Your written will is vital, especially if you have children and other loved ones who are dependent on you for their support. However, if you were recently divorced, it might be time for you to change your will.
While it might seem like a strenuous position to put you in, divorce is sometimes necessary. What most people tend to forget though is that their whole life is going to change. The person you intended to spend the rest of your life with is no more… so it will be time to adjust your life accordingly – beginning with your written will.
When changing your written will, it will be important for you to check the following things:
Change Beneficiaries and Include New Parties
While in a marriage, it was vital for you to know that your significant other was always going to be taken care of no matter what happened to you. Now that your marriage is depleted and the once significant other is now an ex, changing your beneficiary might be ideal.
Avoid putting off your change in will, especially when it comes to your beneficiary. Unexpected circumstances might arise and if you were not prepared for it, your ex will get all of your belongings – especially if you two were not fully divorced.
At such point, you should ensure that you have included everyone in your will. Changing just the beneficiary is not the only precaution you should take – ensuring your children, new significant other, close family-friends and family members are all part of the will is pertinent.
Change Your Ownership in Property
When married, it is more than likely you and your spouse owned a home. While divorcing, you need to know who will be gaining ownership of your property in case of your immediate death.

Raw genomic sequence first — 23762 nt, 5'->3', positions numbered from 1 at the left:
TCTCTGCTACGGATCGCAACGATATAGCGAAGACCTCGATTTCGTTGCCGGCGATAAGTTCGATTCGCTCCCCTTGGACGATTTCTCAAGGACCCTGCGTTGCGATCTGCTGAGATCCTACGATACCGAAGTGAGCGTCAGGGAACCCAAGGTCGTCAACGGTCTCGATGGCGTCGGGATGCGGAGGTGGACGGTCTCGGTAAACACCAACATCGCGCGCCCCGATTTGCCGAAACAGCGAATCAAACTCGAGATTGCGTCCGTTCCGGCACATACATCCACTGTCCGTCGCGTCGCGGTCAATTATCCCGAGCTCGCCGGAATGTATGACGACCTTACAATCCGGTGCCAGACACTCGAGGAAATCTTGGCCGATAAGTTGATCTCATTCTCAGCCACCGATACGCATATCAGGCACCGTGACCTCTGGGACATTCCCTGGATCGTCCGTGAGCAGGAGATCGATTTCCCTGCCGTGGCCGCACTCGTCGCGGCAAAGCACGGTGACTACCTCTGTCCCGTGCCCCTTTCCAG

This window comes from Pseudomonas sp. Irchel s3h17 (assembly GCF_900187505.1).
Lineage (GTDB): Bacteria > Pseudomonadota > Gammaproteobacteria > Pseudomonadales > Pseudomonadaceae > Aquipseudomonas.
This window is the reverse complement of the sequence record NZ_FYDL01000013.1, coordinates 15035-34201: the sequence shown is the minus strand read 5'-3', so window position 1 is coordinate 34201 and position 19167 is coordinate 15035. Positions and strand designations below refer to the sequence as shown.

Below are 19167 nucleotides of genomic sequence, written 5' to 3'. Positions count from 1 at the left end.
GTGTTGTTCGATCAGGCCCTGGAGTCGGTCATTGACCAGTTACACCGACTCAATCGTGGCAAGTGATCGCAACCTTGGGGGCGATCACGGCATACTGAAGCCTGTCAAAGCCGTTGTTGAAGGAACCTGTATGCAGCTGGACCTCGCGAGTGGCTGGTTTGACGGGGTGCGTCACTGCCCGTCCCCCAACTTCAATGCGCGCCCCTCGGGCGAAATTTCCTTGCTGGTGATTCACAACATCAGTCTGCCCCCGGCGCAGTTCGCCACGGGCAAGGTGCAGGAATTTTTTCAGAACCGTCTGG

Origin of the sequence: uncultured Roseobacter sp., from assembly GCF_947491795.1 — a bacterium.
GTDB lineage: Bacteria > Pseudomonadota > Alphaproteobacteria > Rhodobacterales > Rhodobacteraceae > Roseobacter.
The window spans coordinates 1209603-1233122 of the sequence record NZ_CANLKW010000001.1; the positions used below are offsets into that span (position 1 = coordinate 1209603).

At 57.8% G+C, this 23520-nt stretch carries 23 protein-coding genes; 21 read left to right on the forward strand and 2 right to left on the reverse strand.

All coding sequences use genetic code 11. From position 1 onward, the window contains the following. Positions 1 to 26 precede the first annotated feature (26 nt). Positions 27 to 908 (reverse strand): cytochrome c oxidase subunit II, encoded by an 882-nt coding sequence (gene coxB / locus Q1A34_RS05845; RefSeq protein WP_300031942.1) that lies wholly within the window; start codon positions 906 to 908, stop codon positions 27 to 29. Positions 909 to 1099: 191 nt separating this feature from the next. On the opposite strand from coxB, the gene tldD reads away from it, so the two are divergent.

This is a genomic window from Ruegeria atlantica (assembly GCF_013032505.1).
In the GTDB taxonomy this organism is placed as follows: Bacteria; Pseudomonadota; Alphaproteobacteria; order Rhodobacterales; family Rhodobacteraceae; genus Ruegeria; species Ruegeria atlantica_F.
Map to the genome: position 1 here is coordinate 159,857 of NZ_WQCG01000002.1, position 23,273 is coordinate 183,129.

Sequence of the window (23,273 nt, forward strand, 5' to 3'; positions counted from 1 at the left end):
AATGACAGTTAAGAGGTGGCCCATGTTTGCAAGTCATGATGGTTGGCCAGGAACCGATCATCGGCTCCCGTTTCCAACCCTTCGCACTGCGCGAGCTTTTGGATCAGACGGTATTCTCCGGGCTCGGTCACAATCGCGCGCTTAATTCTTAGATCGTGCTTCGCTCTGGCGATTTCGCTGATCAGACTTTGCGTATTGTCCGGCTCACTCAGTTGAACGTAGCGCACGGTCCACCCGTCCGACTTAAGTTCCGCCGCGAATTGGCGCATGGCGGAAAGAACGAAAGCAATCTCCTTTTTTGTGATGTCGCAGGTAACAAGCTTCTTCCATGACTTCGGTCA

Since married couples often own a home as “beneficial joint tenants,” it implies that in the event of your death, your share of the property is turned over to your spouse. During the event of your divorce proceeding, you may not want your spouse to have your half of the assets.
Spodek Law Group suggests that you change this portion of your will immediately impending divorce papers begin. You need to act as promptly as possible by doing a “Severing the tenancy” of your home. Through such actions, you and your spouse will no longer be joint tenants but, in actuality, be tenants where each owns one-half of the total property.
At this time, you will need to visit your attorney and change your will to ensure your children or other family members get your portion of the home in the event of your death.
Think of Your Children
Divorcing or not, every parents worries what might happen to their young children in the event of their death.
If you have children under the age of 18, you will be fighting for custody of the child. Custody battles are grueling, especially for fathers, and, in the event you were to gain full legal custody, you need to attest a guardian.
Attesting a guardian implies that you are passing your parental duties to an appointed person who is able to have your child’s best interests at mind including their:
- Health Care
Many lawyers insist that you choose your guardian wisely. Choose someone who will care for your child in the same manner you did – which very well might be the child’s other parent.
Look at how your co-parent is handling their responsibilities and duties and determine if they are able to handle the job. Your written will is the last moment you get to speak your opinion, so ensure it is heard.
Bind Your Will
Hiring an attorney is inevitable when it pertains to a will.
Since your written will is a legal document, there are laws that must be abided to ensure it holds up in the court of law.
An attorney will instruct you on the proceedings on how to not only make one, but also carefully change one. You need to ensure the proper language is used; otherwise, the law will not enforce it.
In addition to ensuring to utilize the proper language, there are certain formalities that must be enforced to make sure the will is binding.
Most states require the following requirements:
- Witness signatures
- Inclusion of specific provisions
- Will to be typed
While creating or changing a will doesn’t take much effort – you need to ensure you are prompt in the manner. Your children’s future depends on you and your last voice should be heard in its entirety.